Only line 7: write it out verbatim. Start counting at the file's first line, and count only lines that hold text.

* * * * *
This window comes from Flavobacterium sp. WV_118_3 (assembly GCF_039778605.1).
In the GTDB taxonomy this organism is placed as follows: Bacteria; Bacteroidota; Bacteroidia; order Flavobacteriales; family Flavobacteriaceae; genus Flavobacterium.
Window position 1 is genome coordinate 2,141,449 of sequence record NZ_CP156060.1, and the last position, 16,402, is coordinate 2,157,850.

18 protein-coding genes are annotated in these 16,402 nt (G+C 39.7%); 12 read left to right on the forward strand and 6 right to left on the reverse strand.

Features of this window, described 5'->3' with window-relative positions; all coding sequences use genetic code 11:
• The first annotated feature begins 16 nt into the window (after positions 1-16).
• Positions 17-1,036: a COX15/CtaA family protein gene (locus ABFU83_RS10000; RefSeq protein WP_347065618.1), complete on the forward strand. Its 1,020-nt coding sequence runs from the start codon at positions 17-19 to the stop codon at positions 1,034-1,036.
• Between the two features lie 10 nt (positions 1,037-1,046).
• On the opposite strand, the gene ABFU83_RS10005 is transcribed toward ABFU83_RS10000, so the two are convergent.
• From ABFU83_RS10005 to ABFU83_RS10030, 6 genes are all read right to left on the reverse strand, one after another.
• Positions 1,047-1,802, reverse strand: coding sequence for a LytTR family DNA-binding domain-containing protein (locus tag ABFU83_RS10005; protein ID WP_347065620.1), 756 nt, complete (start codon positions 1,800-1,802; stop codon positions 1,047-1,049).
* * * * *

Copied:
• Positions 17-1,036: a COX15/CtaA family protein gene (locus ABFU83_RS10000; RefSeq protein WP_347065618.1), complete on the forward strand. Its 1,020-nt coding sequence runs from the start codon at positions 17-19 to the stop codon at positions 1,034-1,036.